By: Gregory C. Scott, IVN Guest Contributor
Orange County, CA — I still remember the first time I had to encounter racism growing up as a young man in Paterson, NJ. On some level, it had become normal for myself and other young black boys to be sitting on the curb in handcuffs with my head down in shame, in fear, in a state of confusion; and feeling worthless. I’m not sure who I feared more; the police officers who were questioning me for walking home from school or my mother who had to come to get me, and I desperately wanted her to.
I still don’t recall why I was stopped in my tracks as I expeditiously walked home from the iconic Eastside High School after my 6th-period class. I do remember I was in a rush to get home to take the bus I needed to get to my part-time job at Burger King. It was an episode in my life that haunted me for many years until I subconsciously learned to fear the police even up to this day. I also learned to bury it. It’s the “code-switching” thatmany Black professionals have mastered to minimize our pain to fit in corporate America.
At that time, I didn’t realize it would be the first of many occasions where my race would be an issue in my community, my classroom, and career. In many respects, the death of George Floyd reminded me of every time I was called n***** on my college campus, to times where I was made to feel I didn’t belong, to being followed by security when I walk into a store, to hearing the click of doors being locked because I walked by, to purses being clutched because of my presence in the elevator.
All of this has a psychosomatic impact on many Black lives who have experienced similar encounters. Even today, I still feel the need to cross the street so the white people I am about to cross paths with don’t feel uncomfortable or when I decline to get on the elevator at the City Club in Downtown Los Angeles because the ride to the 51st floor with a group of people who don’t look like me is too long to bear the awkwardness of being “othered“. However, I am the speaker at the very event they are attending.
Watching the death of George Floyd unmasked every feeling of pain, anger, frustration, and numbness. I AM NOT OK! Black lives, whether under the knee of a cop or at the mercy of systematic racism in education, healthcare, and in the marketplace, are under attack. We celebrate milestones in racial equity, but racial injustices, not only continue, they have a renewed vigor, especially during a double pandemic of COVID-19, and racism in America. African Americans still have the highest unemployment rate, lowest educational scores, fewest homeowners, and disproportionately suffer from coronavirus.
Racism has created a system of legal enforcement designed to inexplicably jail African Americans. This level of policing and bigotry for over 400 years has built a large gap between Black people and every other race of people. This racist strategy has kept the African American community excluded in the process of the American Dream. For many, there’s a dichotomy of living the American dream externally, and silently living the American nightmare internally.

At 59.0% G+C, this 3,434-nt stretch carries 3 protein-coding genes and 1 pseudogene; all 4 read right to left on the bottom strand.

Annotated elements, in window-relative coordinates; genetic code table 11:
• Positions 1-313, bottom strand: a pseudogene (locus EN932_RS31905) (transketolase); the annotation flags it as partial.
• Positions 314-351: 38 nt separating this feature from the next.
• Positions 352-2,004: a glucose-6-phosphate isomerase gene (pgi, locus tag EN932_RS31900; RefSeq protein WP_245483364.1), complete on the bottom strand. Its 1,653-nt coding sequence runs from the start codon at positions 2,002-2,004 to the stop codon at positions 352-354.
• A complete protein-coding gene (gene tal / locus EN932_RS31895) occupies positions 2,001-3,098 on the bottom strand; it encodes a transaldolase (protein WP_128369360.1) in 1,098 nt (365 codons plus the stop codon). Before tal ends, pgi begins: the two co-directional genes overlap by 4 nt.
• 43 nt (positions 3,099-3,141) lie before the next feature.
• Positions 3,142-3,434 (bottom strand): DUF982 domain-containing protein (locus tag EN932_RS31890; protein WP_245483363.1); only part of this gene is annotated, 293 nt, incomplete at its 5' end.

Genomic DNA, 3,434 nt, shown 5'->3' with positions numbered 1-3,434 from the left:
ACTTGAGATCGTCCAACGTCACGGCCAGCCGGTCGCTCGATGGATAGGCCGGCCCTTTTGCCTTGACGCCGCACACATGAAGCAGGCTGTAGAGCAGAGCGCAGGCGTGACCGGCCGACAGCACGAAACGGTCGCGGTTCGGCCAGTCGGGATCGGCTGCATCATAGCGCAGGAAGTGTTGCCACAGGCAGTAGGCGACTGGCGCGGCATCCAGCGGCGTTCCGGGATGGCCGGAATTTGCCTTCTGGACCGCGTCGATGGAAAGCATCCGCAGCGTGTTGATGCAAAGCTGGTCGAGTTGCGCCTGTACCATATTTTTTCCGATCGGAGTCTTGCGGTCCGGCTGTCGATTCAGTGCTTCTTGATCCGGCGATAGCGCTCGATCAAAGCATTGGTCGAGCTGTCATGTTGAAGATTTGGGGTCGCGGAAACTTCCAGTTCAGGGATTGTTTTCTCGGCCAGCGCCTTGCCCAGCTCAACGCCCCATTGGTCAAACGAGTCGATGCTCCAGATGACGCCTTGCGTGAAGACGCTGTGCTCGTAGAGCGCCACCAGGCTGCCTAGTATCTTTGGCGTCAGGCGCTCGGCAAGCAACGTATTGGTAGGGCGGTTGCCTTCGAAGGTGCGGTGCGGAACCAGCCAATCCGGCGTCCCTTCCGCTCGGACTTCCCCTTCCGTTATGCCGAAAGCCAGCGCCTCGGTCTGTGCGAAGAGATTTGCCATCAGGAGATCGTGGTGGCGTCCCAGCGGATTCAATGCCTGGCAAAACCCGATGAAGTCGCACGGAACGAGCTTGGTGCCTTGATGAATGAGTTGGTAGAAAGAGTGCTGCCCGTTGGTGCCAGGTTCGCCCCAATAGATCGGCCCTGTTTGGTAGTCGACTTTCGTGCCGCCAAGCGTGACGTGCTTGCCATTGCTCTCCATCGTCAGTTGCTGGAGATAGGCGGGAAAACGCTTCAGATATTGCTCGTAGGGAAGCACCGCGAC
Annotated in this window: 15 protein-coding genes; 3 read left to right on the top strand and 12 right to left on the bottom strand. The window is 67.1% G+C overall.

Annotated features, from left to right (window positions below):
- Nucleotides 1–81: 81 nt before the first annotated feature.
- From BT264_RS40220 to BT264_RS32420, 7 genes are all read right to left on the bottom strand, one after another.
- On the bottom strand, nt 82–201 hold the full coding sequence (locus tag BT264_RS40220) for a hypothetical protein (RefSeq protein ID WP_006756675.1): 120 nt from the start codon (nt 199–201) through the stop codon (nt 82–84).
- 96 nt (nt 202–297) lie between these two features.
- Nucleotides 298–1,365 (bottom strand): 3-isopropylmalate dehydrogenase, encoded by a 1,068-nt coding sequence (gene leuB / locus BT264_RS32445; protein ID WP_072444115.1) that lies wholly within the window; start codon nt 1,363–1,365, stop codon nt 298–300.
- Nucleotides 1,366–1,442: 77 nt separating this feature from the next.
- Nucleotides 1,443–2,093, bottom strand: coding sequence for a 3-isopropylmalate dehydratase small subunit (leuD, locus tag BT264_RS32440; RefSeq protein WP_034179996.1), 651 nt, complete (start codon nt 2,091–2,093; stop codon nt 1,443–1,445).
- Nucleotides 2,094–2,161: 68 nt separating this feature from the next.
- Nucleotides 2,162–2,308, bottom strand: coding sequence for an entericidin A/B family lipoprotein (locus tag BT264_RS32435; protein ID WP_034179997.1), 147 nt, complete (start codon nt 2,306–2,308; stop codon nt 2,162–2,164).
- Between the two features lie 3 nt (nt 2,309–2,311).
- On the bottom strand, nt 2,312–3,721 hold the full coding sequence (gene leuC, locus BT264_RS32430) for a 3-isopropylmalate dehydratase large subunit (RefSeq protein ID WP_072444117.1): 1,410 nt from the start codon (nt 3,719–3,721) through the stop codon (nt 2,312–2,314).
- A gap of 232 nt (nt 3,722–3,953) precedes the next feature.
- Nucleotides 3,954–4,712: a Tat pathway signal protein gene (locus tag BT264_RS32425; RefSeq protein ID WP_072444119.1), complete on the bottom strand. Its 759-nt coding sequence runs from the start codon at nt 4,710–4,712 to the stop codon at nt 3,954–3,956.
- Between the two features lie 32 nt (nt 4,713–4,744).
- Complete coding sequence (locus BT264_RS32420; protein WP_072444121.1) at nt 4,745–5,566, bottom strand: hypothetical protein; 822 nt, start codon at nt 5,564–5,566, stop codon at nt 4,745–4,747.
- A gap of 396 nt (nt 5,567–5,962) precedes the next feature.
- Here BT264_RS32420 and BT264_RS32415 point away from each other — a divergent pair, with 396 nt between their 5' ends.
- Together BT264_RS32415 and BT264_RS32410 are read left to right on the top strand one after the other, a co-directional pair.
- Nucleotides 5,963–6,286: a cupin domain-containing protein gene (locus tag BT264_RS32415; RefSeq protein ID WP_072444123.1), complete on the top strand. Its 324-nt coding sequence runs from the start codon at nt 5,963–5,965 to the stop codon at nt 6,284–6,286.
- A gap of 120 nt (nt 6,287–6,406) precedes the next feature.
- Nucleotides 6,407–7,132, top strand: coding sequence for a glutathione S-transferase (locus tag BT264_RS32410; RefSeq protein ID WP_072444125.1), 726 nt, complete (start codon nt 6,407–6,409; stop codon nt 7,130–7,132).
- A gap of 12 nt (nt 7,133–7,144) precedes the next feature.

While there is a current focus on the murder of George Floyd, this is certainly not the first blatant example of the physical tactics by certain police officers. We must also remember Breonna Taylor, Walter Scott, Eric Garner, Sandra Bland, Mike Brown, Alton Sterling, Philando Castille, Oscar Grant, Amadou Diallo, and Tamir Rice. Each fatal incident is our reminder of the systematic racism that exists today. It’s a system that is designed to keep poverty and socioeconomic injustice at the forefront of the fabric of our society.
Change is possible, and I’m optimistic about our future when all lives will truly matter. Young Black Americans are tired and are saying enough is enough. This is not just a Black issue; this is an American issue.
Our previous generations fought against slavery, Jim Crow; and fought for civil rights, the right to vote, and women empowerment. This generation will make history by changing policies that eradicate police brutality. We still must change all other systems in our trilogy of race, politics, and poverty to change all social justice issues that keep people impoverished.
The movement of Black Lives Matter is not a slogan or a temporary protest until it happens again. It’s the mirror in the face of every American citizen that says, WE ARE BETTER THAN THIS. It’s a reminder that Black lives are essential. It’s a unified movement against racism on any level in America. It’s putting a demand to end the death against Black people at the hands of police officers and change the system of policing.
This is our moment to STAND TOGETHER, no matter what ethnic background you are. As Martin Luther King, Jr. so eloquently stated, “Injustice anywhere, is injustice everywhere.”